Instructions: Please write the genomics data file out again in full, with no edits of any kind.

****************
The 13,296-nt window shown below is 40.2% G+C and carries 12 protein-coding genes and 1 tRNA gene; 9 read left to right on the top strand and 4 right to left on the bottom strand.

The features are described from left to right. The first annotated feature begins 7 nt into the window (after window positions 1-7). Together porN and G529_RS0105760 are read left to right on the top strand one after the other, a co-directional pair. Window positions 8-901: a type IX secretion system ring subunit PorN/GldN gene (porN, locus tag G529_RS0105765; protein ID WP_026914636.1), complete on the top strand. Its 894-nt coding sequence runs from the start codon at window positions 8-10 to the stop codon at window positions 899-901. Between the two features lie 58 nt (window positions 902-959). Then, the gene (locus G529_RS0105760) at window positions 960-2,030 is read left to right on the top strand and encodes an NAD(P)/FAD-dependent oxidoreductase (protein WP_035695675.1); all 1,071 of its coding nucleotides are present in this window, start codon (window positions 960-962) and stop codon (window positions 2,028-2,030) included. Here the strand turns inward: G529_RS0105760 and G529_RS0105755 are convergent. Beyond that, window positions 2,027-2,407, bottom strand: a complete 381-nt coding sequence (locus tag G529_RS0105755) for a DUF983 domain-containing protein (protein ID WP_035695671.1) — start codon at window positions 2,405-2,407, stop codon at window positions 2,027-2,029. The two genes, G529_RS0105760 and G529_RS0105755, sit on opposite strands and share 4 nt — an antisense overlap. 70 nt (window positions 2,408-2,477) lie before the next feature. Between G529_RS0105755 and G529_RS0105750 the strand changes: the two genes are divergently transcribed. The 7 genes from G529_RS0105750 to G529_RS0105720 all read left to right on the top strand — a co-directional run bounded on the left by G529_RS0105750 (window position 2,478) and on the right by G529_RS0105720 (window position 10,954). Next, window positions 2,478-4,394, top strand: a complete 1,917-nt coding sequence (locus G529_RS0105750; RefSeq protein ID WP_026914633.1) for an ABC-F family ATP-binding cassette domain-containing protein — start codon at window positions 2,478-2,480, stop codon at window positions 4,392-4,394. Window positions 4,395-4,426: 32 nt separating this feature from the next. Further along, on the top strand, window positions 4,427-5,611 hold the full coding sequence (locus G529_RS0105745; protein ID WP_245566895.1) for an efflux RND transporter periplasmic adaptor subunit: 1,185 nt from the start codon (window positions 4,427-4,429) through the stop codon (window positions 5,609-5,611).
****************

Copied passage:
The 13,296-nt window shown below is 40.2% G+C and carries 12 protein-coding genes and 1 tRNA gene; 9 read left to right on the top strand and 4 right to left on the bottom strand.

The features are described from left to right. The first annotated feature begins 7 nt into the window (after window positions 1-7). Together porN and G529_RS0105760 are read left to right on the top strand one after the other, a co-directional pair. Window positions 8-901: a type IX secretion system ring subunit PorN/GldN gene (porN, locus tag G529_RS0105765; protein ID WP_026914636.1), complete on the top strand. Its 894-nt coding sequence runs from the start codon at window positions 8-10 to the stop codon at window positions 899-901. Between the two features lie 58 nt (window positions 902-959). Then, the gene (locus G529_RS0105760) at window positions 960-2,030 is read left to right on the top strand and encodes an NAD(P)/FAD-dependent oxidoreductase (protein WP_035695675.1); all 1,071 of its coding nucleotides are present in this window, start codon (window positions 960-962) and stop codon (window positions 2,028-2,030) included. Here the strand turns inward: G529_RS0105760 and G529_RS0105755 are convergent. Beyond that, window positions 2,027-2,407, bottom strand: a complete 381-nt coding sequence (locus tag G529_RS0105755) for a DUF983 domain-containing protein (protein ID WP_035695671.1) — start codon at window positions 2,405-2,407, stop codon at window positions 2,027-2,029. The two genes, G529_RS0105760 and G529_RS0105755, sit on opposite strands and share 4 nt — an antisense overlap. 70 nt (window positions 2,408-2,477) lie before the next feature. Between G529_RS0105755 and G529_RS0105750 the strand changes: the two genes are divergently transcribed. The 7 genes from G529_RS0105750 to G529_RS0105720 all read left to right on the top strand — a co-directional run bounded on the left by G529_RS0105750 (window position 2,478) and on the right by G529_RS0105720 (window position 10,954). Next, window positions 2,478-4,394, top strand: a complete 1,917-nt coding sequence (locus G529_RS0105750; RefSeq protein ID WP_026914633.1) for an ABC-F family ATP-binding cassette domain-containing protein — start codon at window positions 2,478-2,480, stop codon at window positions 4,392-4,394. Window positions 4,395-4,426: 32 nt separating this feature from the next. Further along, on the top strand, window positions 4,427-5,611 hold the full coding sequence (locus G529_RS0105745; protein ID WP_245566895.1) for an efflux RND transporter periplasmic adaptor subunit: 1,185 nt from the start codon (window positions 4,427-4,429) through the stop codon (window positions 5,609-5,611).